Dana Denis-Smith

Dana Denis-Smith

Founder at First 100 Years

On the project and the journey of women in the legal profession

Last week was a special week for the First 100 Years project as our filming schedule took us to Herbert Smith Freehills to film Dorothy Livingston, the inspiration behind the campaign. It was a photograph of a group of firm partners from 1982 which featured Dorothy as the only female partner in the firm at the time that captivated me and motivated me to found the project soon after coming across it. I was keen to find out her story and how did she feel to be the only one?

The First 100 Years was born out of a desire to shift the debate around gender diversity in the legal profession. We wanted to focus on achievements and aspiration as opposed to monitoring the slow pace of progress to date. I founded this five-year project with the aim of creating the UK’s first digital museum dedicated to the history of women in law. The digital museum, hosted at www.first100years.org.uk, will include an online library of 100 original videos and hundreds of photographs, stories and artefacts about women who have shaped the legal profession since the Sex Disqualification (Removal) Act 1919 paved the way for women to become lawyers to present day.

Our crew has filmed some of the most amazing women of their generation, from Baroness Hale to Baroness Kennedy or Dame Janet Gaymer or the late Frances Murphy – women with pioneering roots that persevered professionally to get to the top.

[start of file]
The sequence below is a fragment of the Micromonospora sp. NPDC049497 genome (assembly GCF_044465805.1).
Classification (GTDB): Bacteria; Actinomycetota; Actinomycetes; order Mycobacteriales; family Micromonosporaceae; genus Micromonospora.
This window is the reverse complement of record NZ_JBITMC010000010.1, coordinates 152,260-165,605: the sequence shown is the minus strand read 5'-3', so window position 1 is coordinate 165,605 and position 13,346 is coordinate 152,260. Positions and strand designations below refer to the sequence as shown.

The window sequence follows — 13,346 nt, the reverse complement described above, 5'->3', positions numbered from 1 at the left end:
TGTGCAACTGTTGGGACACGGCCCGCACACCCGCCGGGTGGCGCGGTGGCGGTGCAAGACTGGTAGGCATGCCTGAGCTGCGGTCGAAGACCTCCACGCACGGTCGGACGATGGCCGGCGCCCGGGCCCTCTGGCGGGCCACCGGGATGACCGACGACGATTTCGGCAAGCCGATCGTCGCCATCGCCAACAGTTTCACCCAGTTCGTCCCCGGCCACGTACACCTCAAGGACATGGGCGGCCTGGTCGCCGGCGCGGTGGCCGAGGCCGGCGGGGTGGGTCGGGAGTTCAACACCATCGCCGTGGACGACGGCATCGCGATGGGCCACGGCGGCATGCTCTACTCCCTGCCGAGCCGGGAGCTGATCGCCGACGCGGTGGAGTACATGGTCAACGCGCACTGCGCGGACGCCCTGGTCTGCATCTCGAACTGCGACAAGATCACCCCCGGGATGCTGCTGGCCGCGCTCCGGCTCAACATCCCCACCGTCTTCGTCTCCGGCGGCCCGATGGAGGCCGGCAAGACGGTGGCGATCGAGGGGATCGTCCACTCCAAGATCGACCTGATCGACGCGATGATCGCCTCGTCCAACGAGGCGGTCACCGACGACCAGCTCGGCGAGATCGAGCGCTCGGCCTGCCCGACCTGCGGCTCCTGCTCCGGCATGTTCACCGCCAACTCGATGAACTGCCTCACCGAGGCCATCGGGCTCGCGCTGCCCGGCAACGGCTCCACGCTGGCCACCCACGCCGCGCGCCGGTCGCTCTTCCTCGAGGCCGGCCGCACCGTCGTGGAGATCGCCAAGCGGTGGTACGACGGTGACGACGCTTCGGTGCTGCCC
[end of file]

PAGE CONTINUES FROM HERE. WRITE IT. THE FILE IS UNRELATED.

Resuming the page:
After a foundation year, in which we secured the support of all professional bodies and the judiciary, the project launched officially in 2015 at the House of Lords in front of nearly 100 supporters from across the legal profession and has since been building the largest collection of stories and videos of the history of women in law in the UK, all hosted on a digital platform. As support from all corners of the profession has grown since then The First 100 Years has blossomed into an absolute celebration of women’s role in the profession, with an extensive programme of activities and events planned in the run-up to the centenary of the Act in 2019. In June the parent of the project – Spark 21 – was also awarded charitable status so that we can now focus on education, research and starting to shape the future for women in law. Our flagship conference, Spark21, is being hosted by Simmons and Simmons on 9 November and will be chaired by BBC Woman’s Hour Dame Jenni Murray.

How can you get involved?

Send us your story or nominate an inspiring woman

With the support of The Law Society, the Bar Council, CiLex, among others, the project is looking to hear from all members of the profession about women that inspired their careers, as well as building a comprehensive timeline of women’s rise in the profession by discovering law firm heritage, including any early pioneers or firsts for women. You can nominate yourself or someone you know. The project is also searching for biographies, photographs and stories of inspirational women across the last 95 years.

Annual fundraising target of £100,000 until 2019

The project is also looking for corporate sponsors to help us to deliver 100 films by 2019. Our bank of videos to date (most of which have been edited and are free to watch on our Youtube channel (https://www.youtube.com/channel/UCErS8JmJjQ0yf8Ku4P4skfA) is varied – from Dame Linda Dobbs, to Baroness Hale, Baroness Kennedy or Dame Janet Gaymer.

Our corporate sponsors can choose a range of annual packages from sponsoring a film (£3,500) to special participation at events (at the lower end, £500). For this year alone we have fundraised £22,000 from our supporters and are now looking to achieve our annual budget of £100,000. So if you or your firm can help us, please get in touch with the project team.